All seven inspectors involved in the project group participated in the focus group. The clients’ perspective was seen as important since they expected that the clients have the best overview of the care providers involved. The perspective of the client is often different from that of a professional and clients sometimes did not have an opinion on the care they received. FI “A substantial part of the clients did not have an opinion about the care they received, or they mentioned topics that were important to them but were not of interest for the IGJ”. When solely using the perspective of the client, insight into the safety of the delivered care and adherence to professional norms will be lacking. Topics such as kindness and making the time to have a conversation may be important for the client, but are not core elements for the safety of care. The norms used in the framework were not based on the perspective of the client but seen from a professional perspective. The inspectors wondered if they could change the perspective of the norms to better implement the clients’ perspective.

“While using the framework, the inspectors realized that professionals in the care network needed to pay more attention to what extent the clients were able to control their own lives. FI” “an important finding during our project was that it was not the complexity of the care network that is essential [for the functioning of a care network], but the ability of a client to control his or her own life or the involvement of an informal care provider who takes over that control”. A conclusion drawn by the inspectors during the focus group was that the framework should therefore put more emphasis on this matter. The participants in a care network should discuss the control a client has over his or her life, monitor this and jump in when needed since control over one’s life is a continually changing concept.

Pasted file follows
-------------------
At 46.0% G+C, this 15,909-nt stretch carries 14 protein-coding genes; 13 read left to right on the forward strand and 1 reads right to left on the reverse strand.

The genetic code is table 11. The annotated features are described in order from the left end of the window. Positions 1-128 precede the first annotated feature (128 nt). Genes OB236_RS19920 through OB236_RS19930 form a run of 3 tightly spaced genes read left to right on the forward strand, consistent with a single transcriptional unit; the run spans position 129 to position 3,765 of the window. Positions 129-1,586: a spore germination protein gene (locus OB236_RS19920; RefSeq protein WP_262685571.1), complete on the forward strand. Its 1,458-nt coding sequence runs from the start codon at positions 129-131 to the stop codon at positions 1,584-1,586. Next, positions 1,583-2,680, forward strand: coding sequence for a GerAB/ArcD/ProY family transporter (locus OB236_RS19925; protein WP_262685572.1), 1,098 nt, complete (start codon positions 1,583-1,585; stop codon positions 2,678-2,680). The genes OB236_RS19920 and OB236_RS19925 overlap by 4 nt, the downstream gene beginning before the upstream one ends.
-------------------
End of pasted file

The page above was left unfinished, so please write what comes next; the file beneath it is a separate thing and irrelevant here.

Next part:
In its current form, the framework provided information for the inspectors about the functioning of a network around one person, but it lacked the provision of information about both the decision-making process within a care network, and the cooperation between organizations at the regional level. Additional information about cooperation between and within organizations and the local governments is desired from the management and policy level to eventually get a clear picture of how the network functions.

Logbooks

The researchers analyzed the time invested in the regulatory activity by the inspectors. A distinction was made between direct, indirect and travel time during the whole project. Direct time was seen as conversations, face-to-face or by phone, with the clients or care providers while using the framework. The recruitment of the clients and care providers and preparations for all the conversations were seen as indirect time, as was the analysis of the conversations. Travel time was extensive since the two regions were both remote.